TwitterBotWar.08 AM TwitterBotWar.39 AM TwitterBotWar.33 AM

As a graphic recorder and facilitator (and illustrator and researcher), my actual job a good part of any month is re-mediation – I listen to the conversations people have about certain subjects, and turn them into drawings.  In my research I get a lot of people talking about one subject and then turn that into a drawing as a recording.  This was part of my Master’s thesis and is part of what I am continuing to look at in my PhD program.

So, this kind of interaction:

CommunityMappingVictoria

Turns into this kind of documentation, through my drawings and (often) the incorporation of drawings and work by the groups (in this case, “name tags” in which the “my name is…” was replaced with “the gift i bring to community is…”):

CommunityMappingVictoriaGraphic

There are lots of good things about such projects but in essence what I like is that we focus on the ways people can communicate (visually) as a way of congregating information that they can present to those who are empowered to make changes.  In this project we went to six different cities in the end, in which agencies, government and policy makers were as excited to hear what people with disabilities wanted as people with disabilities were to tell them.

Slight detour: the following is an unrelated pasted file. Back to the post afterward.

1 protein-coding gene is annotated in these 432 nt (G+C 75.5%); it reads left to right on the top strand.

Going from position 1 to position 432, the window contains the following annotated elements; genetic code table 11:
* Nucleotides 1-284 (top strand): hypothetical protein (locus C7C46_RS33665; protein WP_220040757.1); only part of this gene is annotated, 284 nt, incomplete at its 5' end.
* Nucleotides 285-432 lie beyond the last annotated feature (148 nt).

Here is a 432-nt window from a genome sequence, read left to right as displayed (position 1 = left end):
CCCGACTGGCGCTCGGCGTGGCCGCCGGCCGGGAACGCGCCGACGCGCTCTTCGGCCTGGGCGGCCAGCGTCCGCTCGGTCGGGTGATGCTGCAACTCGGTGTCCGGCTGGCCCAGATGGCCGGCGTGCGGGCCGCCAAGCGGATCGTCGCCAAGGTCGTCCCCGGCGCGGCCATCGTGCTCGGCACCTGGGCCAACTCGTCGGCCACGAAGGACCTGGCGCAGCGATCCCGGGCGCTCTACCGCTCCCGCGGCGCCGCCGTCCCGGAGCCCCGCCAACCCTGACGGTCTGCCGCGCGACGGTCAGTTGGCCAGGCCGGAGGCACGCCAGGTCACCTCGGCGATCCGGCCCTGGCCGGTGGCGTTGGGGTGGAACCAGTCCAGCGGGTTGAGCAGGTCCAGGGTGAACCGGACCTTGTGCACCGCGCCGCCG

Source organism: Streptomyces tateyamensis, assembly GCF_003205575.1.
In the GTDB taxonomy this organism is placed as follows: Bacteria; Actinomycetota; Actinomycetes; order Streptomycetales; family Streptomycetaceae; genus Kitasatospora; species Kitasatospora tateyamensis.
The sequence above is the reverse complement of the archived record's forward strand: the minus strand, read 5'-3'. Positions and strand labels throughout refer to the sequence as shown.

I also continue to be fascinated by technology and its effects on our lives and relationships.  So I started sending some of the documents and images to the twitter bots.

I combined a picture of me drawing with a drawing and send them to imgblender – which takes two images and overlays them in different ways: 

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Then, using the twitter-bots JPGglitchbot, imgshredder, lowpolybot and Quilt Bot, I continued to experiment with the photo of me drawing a research project plan for a collaborative group of researchers with intellectual disabilities:

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This led to me combining and re-mediating more of the graphic recordings, and in particular one of me and my family, combined with a recording about how people who live with folks with disabilities feel about their “jobs,” lives and the idea of “home”:

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Finally, I made myself stop but then, in bed with my iPad and reading one of my favourite comic series, Paul Pope’s Batman Year 100, I could not resist combining the iconic cover of this future-Batman in a dystopian world with a publicity photo of me, and really liking the effect 🙂

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and then, the next day, I discovered the twit-bot UShouldFrameIt and decided my new portrait needed framing:

BatEducatorFramed

and then, in an act of post-structuralist robotics, that a sarcastic comment from LowPolyBot to UShoudFrameIt as part of the twit-bot-war needed a little framing too….

TwitBotWarFramed.47 PM

To see the Imgblender Gif in action, go here.